EDITORIAL – School in early August? Not here in South Florida

There’s an old saying on hurricanes that starts like this: “June-too soon. July-stand by. August-it must. September-remember.” While the October and November portions of that old rhyme may be null and void thanks to the record-setting 2005 hurricane season, there is no doubt that August brings the ideal climate conditions for the formation of these destructive forces of nature.

But the heat, humidity and overall mugginess that make for the perfect storm are less than ideal for the start of the academic year.School days may be canceled as a result, either resulting in a loss of the day, or attempting to tack on additional school days at a less than ideal point in the year-more on that to follow. This is a main reason why schools in South Florida should not consider moving the first day of school (in Broward County, in particular, the date could be as early as Aug. 9), but it is not the only one.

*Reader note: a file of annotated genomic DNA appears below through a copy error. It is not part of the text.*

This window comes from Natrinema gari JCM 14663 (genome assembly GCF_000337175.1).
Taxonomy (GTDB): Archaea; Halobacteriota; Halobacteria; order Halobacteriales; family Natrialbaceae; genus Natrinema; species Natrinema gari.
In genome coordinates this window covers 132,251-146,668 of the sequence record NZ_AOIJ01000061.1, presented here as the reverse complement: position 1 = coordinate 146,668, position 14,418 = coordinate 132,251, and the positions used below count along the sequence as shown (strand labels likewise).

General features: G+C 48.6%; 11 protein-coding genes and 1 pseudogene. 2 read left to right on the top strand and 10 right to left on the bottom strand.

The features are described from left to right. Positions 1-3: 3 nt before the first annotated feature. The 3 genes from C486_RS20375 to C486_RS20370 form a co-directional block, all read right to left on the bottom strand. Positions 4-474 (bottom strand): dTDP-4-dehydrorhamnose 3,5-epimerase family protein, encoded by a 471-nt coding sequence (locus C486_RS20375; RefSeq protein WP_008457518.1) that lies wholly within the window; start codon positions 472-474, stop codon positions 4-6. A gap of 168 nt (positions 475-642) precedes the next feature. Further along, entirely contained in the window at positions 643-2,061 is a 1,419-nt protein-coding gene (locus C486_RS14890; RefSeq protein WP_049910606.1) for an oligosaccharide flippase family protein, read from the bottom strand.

In a Feb. 5 Miami Herald story, Lisa Riggi, a parent in Broward, explained that she planned to petition an early August start because, “We don’t have summers for our kids anymore.” This would be of particular concern if additional school days were tacked on to the end of spring semester. While some may argue that a shorter summer could be a necessary step toward improving FCAT scores, a longer summer generally allows for more time for students to actually better themselves: pick up books for leisure, take classes or travel.

There are other advantages to the current mid- to late-August start dates. For one, the fall semester fits perfectly in, with finals being completed just before winter break begins. It also keeps Florida in line with much of the Midwest and Northeast, where many schools begin in late August or early September anyway. And the intense heat can make for an energy-draining school day-and that isn’t even including the toll that actual scholastics and athletics take on students.

If South Florida wants to maintain a healthy schedule that benefits teachers, students and parents, moving the start date for school to early August is a giant step backward.

February 7, 2006


The Miami Hurricane

Student newspaper at the University of Miami

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